How do we know when our water is over or under saturated? First of all, we use a good test kit (with fresh testing reagents) to measure the chemical parameters of pH, alkalinity and calcium hardness.

What is pH?

pH is a measure of how acidic or basic the water is. pH is a logarithmic scale from 0-14, with 7 being neutral. Below 7, a substance is defined as being acidic, while levels above 7 are said to be basic or alkaline. Everything that enters your pool has a pH value. Heard of acid rain? This is rainfall with a very low pH. The human eye, at a pH value of 7.35, is just slightly basic. This is coincidentally, in range with proper pH levels for your pool. To have pH in balance, we adjust the water with additions of pH increasers (bases) or pH decreasers (acids) to achieve the range of 7.2 - 7.8. If your testing (recommended daily) of the water shows a pH value below 7.2, the water is in an corrosive (acidic) condition, and we need to add a base to bring the pH into a more basic range and prevent corrosion. Conversely, if the pH is above 7.8, we are in a scaling (basic) condition and must add an acid to bring down the pH to prevent the formation of scale.

What is Total Alkalinity:

A close cousin of pH, the level of alkalinity in the water is a measurement of all the carbonates, bicarbonates, hydroxides and other alkaline substances found in the pool water. pH is alkaline dependent; that is, alkalinity is defined as the ability of the water to resist changes in pH. Also known as the buffering capacity of the water, alkalinity keeps the pH from “bouncing” all over the place. Low alkalinity is raised by the addition of a base (just like pH); sodium bicarbonate is commonly used. High levels of alkalinity are lowered by the addition of an acid (again, just like pH). Experts recommend “pooling” the acid in a small area of low current for a greater effect on alkalinity. That is, adding an acid will lower both pH and alkalinity. Walking the acid around the pool, in a highly distributed manner is said to have a greater effect lowering the pH than the alkalinity. Pooling the acid has the opposite effect. A very important component of water balance, alkalinity should be maintained in the 80-120 ppm range. Levels should be tested weekly.

What is Calcium Hardness?

 When we speak of scale, we are talking about Calcium Carbonate, which has come out of solution and deposited itself on surfaces. It is a combination of carbonate ions, a part of Total Alkalinity and Calcium, a part of the Calcium Hardness level. The test for Calcium Hardness is a measure of how hard or soft the water is. Hard water can have high levels of calcium and magnesium. If these levels are too high, the water becomes saturated and will throw off excess particles out of solution, which then seek to deposit themselves on almost any surface inside the pool. This is calcium carbonate scale, a whitish, crystallized rough spot. If the levels are too low, the water is under saturated. The water becomes aggressive as it attempts to obtain the calcium it needs. Such soft water will actually corrode surfaces inside the pool which contain calcium and other minerals to maintain its hardness demand. If your Calcium Hardness levels are too high, you can use TSP to lower the levels, or a product called Hydroquest. It can also be accomplished by dilution (adding water to the pool which has a lower calcium hardness content). Levels which are too low require the addition of calcium chloride. Recommended range for calcium hardness is 200 - 400 ppm. Levels should be tested weekly.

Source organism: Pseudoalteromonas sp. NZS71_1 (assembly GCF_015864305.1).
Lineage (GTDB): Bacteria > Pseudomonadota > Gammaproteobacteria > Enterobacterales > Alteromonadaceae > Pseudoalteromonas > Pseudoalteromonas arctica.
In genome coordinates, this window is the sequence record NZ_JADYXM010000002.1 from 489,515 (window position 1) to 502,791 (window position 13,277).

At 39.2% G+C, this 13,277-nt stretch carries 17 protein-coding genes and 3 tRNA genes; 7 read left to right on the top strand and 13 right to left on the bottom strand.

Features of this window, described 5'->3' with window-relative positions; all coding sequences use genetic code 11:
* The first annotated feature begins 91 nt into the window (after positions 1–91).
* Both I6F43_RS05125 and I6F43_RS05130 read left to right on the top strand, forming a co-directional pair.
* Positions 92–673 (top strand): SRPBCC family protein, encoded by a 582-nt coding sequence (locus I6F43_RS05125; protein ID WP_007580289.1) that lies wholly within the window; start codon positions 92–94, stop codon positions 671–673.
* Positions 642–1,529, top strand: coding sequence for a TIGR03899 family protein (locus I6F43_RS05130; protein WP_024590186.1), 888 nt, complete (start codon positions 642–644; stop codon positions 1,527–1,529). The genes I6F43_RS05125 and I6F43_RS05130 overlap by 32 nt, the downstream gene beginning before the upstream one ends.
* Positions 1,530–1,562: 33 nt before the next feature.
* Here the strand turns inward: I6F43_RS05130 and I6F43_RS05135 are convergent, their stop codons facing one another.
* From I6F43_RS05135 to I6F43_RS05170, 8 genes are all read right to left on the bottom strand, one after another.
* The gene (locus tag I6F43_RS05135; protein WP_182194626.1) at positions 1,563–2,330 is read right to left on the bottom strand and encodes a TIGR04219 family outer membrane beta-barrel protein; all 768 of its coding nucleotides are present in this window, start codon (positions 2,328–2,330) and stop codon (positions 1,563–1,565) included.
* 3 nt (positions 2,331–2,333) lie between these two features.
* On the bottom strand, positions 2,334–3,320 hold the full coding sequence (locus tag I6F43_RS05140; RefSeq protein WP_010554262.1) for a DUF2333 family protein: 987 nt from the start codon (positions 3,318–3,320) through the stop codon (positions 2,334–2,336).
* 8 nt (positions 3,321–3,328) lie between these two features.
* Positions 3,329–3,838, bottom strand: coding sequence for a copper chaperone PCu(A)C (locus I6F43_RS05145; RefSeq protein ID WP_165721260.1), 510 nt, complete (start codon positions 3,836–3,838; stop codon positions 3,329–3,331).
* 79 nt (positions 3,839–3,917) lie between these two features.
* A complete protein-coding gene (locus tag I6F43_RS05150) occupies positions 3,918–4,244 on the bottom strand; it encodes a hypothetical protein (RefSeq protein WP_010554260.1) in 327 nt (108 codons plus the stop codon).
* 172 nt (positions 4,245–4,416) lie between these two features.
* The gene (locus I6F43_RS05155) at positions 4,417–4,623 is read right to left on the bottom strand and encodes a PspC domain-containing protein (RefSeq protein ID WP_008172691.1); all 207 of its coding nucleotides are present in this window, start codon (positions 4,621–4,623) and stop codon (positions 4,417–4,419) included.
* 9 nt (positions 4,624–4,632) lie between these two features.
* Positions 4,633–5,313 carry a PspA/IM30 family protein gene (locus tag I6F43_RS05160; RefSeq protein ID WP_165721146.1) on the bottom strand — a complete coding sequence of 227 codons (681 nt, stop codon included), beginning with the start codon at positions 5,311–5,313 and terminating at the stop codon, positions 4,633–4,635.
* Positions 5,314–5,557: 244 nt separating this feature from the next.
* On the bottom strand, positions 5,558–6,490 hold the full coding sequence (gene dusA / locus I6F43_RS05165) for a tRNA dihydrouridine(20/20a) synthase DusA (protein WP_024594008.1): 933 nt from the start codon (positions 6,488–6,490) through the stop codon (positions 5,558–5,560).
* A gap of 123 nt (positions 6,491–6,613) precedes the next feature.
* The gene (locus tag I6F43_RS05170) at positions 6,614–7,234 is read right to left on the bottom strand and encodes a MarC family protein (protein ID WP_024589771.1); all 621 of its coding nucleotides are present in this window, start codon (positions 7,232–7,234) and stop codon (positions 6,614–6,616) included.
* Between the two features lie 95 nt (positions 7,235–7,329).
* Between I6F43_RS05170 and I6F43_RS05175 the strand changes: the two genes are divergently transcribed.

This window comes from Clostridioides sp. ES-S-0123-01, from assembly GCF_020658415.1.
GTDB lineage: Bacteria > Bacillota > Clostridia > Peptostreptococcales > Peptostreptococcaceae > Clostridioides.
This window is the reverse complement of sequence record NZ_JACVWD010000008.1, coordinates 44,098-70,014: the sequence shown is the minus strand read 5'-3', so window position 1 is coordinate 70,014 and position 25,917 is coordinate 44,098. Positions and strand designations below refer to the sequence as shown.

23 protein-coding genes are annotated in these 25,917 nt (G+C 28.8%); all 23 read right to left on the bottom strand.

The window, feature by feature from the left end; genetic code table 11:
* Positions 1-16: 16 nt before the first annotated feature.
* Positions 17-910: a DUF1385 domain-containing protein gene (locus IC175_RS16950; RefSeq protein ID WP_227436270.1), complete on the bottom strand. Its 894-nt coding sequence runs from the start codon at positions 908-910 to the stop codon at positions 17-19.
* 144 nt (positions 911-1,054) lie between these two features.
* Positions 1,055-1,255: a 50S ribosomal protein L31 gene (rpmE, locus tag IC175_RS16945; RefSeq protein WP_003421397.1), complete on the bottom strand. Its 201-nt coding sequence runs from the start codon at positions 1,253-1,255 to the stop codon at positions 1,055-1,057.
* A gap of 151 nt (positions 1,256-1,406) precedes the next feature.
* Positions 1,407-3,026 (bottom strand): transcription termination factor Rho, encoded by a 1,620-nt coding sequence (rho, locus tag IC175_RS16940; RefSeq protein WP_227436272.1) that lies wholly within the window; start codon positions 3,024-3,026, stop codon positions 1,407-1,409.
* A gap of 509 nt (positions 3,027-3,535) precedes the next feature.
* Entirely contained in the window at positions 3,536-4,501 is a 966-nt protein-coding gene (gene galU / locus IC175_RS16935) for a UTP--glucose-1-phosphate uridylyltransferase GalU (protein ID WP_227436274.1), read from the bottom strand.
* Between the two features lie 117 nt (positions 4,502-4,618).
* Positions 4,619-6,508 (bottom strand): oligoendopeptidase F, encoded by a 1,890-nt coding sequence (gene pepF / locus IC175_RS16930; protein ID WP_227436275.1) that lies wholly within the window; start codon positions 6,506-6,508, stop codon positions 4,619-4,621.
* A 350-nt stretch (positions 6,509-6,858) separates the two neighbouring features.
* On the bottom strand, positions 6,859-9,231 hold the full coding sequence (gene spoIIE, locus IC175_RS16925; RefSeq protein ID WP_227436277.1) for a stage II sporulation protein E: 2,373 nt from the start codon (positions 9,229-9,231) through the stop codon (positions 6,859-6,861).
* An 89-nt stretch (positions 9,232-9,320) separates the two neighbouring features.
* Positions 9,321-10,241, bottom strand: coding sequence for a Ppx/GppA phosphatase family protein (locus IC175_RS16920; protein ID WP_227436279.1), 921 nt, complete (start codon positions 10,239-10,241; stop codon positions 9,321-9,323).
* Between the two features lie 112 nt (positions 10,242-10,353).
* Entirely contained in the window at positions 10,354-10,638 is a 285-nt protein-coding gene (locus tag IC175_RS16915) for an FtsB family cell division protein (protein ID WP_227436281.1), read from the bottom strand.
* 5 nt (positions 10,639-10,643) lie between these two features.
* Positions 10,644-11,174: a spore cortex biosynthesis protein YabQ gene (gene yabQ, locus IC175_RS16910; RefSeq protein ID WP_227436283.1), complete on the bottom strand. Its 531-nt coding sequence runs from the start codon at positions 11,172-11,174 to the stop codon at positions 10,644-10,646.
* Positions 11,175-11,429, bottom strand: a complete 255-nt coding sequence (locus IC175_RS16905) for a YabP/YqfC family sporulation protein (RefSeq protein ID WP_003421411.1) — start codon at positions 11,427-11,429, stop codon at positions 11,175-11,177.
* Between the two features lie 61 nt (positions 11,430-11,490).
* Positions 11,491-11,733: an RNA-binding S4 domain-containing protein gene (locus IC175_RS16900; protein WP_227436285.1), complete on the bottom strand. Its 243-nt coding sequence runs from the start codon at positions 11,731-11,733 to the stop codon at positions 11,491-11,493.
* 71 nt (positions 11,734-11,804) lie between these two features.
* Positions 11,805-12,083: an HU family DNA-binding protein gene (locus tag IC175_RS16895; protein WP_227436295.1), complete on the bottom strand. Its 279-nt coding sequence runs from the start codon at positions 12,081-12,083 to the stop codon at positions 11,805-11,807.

What is The Saturation Index?

Also called the Langelier Index, this chemical equation or formula is used to diagnose the water balance in the pool. The formula is SI = pH+TF+CF+AF-12.1. To calculate the Saturation Index, test the water for pH, temperature, calcium hardness and total alkalinity. Refer to a chart for assigned values for your temperature, hardness and alkalinity readings and add these to your pH value. Subtract 12.1, which is the constant value assigned to Total Dissolved Solids, and a resultant number will be produced. A result between -0.3 and +0.5 is said to indicate balanced water. Results outside of these parameters require adjustment to one or more chemical components to achieve balance. This formula is not foolproof, however. Some readings for pH, calcium and alkalinity which, taken individually would be considered to be well beyond recommendations, can combine within the formula to produce “balanced water”, when it just ain’t so. Regardless, the SI can be used to pinpoint potential water balance problems.




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Last modified: 11/05/06.